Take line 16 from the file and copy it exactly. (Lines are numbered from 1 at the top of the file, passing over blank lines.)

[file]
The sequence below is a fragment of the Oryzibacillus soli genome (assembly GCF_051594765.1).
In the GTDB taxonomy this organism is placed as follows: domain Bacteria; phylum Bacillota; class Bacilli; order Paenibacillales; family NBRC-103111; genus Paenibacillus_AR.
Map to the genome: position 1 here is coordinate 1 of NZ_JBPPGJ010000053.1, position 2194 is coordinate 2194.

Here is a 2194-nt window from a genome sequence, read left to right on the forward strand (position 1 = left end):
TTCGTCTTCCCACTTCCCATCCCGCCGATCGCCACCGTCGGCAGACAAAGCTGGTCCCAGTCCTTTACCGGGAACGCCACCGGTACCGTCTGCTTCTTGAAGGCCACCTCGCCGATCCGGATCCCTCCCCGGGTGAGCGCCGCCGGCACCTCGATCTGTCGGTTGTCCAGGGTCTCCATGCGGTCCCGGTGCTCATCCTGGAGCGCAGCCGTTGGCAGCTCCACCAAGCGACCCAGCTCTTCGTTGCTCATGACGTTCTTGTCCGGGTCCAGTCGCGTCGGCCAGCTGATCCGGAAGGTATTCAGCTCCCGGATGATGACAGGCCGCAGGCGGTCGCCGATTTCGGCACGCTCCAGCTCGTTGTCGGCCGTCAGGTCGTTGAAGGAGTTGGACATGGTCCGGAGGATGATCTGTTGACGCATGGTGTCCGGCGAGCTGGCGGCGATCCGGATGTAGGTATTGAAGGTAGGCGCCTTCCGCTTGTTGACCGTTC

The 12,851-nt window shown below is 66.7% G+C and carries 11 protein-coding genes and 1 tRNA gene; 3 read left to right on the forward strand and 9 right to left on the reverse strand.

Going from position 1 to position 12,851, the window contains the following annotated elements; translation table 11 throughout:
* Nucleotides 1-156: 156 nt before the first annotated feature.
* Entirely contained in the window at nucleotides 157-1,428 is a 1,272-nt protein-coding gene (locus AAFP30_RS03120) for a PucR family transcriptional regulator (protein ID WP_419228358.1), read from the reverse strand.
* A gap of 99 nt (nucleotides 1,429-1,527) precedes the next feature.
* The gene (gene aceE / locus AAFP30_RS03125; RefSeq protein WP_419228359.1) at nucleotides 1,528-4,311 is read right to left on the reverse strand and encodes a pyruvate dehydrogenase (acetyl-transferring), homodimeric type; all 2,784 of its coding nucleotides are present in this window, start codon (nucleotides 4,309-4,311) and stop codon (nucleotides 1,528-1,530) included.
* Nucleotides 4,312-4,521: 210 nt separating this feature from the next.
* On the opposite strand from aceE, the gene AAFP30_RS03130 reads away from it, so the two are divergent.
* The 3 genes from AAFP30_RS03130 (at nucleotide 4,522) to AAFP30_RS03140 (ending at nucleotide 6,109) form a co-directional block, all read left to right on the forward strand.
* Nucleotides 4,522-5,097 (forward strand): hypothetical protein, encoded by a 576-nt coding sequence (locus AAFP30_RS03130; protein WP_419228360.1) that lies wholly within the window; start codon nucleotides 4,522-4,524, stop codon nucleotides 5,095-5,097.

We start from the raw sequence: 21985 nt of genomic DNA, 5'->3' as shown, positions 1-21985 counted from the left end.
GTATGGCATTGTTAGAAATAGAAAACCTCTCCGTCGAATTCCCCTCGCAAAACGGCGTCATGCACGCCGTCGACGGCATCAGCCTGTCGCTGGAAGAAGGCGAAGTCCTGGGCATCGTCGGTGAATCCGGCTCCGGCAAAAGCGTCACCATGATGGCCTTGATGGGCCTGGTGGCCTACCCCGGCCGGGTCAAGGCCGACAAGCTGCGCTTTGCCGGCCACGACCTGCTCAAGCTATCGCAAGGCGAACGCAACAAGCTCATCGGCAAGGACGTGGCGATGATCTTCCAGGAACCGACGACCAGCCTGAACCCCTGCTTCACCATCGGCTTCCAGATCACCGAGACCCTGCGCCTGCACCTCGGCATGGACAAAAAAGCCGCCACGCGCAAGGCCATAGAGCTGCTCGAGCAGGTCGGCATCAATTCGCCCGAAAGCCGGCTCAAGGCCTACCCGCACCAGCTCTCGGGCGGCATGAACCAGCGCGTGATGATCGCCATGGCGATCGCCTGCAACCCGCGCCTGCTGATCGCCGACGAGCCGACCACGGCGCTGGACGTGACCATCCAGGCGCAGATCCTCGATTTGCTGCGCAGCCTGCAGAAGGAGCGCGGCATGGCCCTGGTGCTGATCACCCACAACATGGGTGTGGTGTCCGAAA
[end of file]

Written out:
We start from the raw sequence: 21985 nt of genomic DNA, 5'->3' as shown, positions 1-21985 counted from the left end.